A Leslieville home that can’t even be entered due to its dangerously derelict condition is on the market for $699,000, and at least one realtor thinks the dilapidated digs could be a steal.
The boarded-up eyesore at 28 Woodfield Rd., near Queen Street East and Coxwell Avenue, has been vacant for years, but a recent price drop of $100,000 has drawn a sudden surge of interest, with a handful of offers already on the table.
The listing doesn’t attempt to dress up the visual disaster. It states: “**Do Not Enter The Home** It May Not Be Safe. It Has Been Vacant For Some Time. There Is No Key.”
There may not be a key, but realtors are hoping to unlock the property’s profit potential by tearing it down and rebuilding on the 20-by-117-foot lot.
Trevor Bond of Bosley Real Estate said the property became intriguing after the price was recently lowered from $799,000.
“If you have the tenacity and the know-how to build a house, this is almost a rare opportunity in the city,” he emphasized. “You are going to resell a house for over $1 million on this lot, well over $1 million.”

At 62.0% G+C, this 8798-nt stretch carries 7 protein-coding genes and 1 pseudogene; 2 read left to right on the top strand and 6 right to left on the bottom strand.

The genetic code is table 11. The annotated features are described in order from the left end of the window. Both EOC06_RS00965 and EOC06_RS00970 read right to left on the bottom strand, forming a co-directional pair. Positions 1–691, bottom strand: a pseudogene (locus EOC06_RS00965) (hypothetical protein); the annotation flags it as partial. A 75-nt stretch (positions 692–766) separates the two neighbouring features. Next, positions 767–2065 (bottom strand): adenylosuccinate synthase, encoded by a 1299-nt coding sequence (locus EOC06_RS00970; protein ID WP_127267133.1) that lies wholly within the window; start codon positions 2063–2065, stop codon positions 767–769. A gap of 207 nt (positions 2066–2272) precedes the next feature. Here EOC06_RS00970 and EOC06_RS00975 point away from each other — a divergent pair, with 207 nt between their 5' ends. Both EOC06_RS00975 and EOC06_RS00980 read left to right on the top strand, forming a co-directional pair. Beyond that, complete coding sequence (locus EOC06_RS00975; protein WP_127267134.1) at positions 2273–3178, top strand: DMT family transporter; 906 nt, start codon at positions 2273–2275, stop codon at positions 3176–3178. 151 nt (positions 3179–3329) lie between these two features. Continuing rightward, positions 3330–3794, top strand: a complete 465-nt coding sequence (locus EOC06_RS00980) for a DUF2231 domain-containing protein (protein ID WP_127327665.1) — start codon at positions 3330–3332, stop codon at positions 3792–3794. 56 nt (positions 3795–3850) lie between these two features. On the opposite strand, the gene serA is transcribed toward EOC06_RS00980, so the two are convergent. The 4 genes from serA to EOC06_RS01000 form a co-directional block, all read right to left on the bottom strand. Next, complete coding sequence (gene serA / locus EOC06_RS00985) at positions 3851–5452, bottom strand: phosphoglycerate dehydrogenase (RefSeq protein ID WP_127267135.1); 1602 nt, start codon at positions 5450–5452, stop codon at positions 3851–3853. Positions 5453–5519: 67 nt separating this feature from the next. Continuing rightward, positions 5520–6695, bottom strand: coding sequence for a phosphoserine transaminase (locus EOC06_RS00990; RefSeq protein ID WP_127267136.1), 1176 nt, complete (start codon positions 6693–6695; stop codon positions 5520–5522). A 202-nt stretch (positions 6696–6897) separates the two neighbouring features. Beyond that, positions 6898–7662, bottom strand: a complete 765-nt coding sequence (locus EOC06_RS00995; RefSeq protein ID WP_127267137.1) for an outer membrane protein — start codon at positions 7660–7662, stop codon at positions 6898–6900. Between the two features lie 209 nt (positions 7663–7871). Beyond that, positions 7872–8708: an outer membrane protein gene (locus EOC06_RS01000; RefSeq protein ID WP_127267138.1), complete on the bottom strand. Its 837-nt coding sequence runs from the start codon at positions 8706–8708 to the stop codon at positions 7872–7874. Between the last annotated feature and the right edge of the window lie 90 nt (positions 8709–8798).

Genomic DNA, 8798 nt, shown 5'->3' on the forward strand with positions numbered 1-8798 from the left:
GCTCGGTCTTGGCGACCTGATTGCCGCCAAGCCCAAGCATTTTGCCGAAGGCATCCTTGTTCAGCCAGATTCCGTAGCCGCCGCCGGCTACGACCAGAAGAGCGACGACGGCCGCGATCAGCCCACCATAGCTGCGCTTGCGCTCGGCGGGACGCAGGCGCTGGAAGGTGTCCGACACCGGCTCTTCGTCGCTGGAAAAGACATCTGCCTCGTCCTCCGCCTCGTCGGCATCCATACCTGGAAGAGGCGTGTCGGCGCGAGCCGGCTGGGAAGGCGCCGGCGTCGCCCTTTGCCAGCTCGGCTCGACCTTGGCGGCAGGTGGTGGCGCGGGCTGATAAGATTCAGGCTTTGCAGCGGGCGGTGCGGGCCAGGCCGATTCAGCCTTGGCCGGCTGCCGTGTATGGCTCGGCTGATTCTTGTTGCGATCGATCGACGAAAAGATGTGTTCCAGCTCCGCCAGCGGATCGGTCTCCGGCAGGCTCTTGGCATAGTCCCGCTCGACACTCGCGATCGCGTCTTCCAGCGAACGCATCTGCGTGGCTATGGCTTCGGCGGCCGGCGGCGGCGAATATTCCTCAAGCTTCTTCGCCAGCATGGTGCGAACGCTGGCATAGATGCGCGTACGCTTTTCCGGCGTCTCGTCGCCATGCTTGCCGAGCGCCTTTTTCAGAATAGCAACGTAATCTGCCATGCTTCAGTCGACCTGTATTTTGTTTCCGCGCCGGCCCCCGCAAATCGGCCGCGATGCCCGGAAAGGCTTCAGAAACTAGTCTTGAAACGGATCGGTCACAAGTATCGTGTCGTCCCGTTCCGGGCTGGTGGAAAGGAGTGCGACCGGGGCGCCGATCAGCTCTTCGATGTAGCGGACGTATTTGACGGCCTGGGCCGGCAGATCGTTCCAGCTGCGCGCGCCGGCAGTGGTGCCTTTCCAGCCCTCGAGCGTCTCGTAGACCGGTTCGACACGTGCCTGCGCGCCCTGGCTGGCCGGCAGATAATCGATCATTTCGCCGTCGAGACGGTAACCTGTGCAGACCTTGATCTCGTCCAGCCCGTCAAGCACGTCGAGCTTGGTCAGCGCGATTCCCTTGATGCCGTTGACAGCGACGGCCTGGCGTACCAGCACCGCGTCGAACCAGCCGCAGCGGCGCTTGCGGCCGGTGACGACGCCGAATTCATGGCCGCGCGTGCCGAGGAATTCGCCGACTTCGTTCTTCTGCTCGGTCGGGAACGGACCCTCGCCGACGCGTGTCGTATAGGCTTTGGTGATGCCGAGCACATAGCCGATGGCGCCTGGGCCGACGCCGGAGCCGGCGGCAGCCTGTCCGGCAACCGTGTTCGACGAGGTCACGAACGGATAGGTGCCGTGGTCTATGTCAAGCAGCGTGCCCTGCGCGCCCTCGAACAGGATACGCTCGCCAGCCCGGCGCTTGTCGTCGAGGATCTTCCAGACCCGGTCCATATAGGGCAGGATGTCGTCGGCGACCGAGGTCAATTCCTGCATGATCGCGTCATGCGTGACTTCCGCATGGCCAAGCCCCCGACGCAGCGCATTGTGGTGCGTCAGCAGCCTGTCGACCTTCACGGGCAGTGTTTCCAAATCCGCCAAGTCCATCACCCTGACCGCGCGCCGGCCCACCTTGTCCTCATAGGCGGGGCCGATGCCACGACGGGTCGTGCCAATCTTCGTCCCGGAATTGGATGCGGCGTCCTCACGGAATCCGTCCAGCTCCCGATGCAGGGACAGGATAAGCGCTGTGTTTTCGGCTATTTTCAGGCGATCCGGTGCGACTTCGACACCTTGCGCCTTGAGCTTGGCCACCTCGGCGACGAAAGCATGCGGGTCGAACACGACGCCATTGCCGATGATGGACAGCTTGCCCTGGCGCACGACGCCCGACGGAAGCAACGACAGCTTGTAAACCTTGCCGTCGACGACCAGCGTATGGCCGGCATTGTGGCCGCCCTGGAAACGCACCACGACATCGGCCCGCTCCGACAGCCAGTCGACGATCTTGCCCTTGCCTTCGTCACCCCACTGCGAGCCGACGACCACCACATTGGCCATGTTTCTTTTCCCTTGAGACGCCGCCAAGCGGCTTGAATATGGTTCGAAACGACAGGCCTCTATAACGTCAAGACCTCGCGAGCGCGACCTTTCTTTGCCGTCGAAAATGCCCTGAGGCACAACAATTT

The home was last sold in March 2013 for $490,000. In July of the same year it went back on the market for a hefty $1.1 million with a photo of the home’s future design (below). That development never happened, much to the chagrin of neighbour Greg Lehman.
Lehman has lived next door for the last four years and admits that he even considered putting in an offer when the home recently went back up for sale.
Instead, he’s patiently awaiting the day when the family of raccoons that currently calls the structure home is replaced by amicable human beings.
“You get used to it, but of course it’s an eyesore,” he said. “You don’t have a neighbour. It’s just this dodgy, old house. Well, we do have neighbours — they’re just raccoons and other vermin.
“It would of course be better if it was gone and it was a nice family or couple. That’d be nice to clean it up.”
For now it’s real estate agents who are looking to clean up and cash in. Despite reports of a cooling housing market, Bond said it all depends on location.
“There are areas that are on fire and areas that are not,” he said.
“Any vacant land is an opportunity in Leslieville.”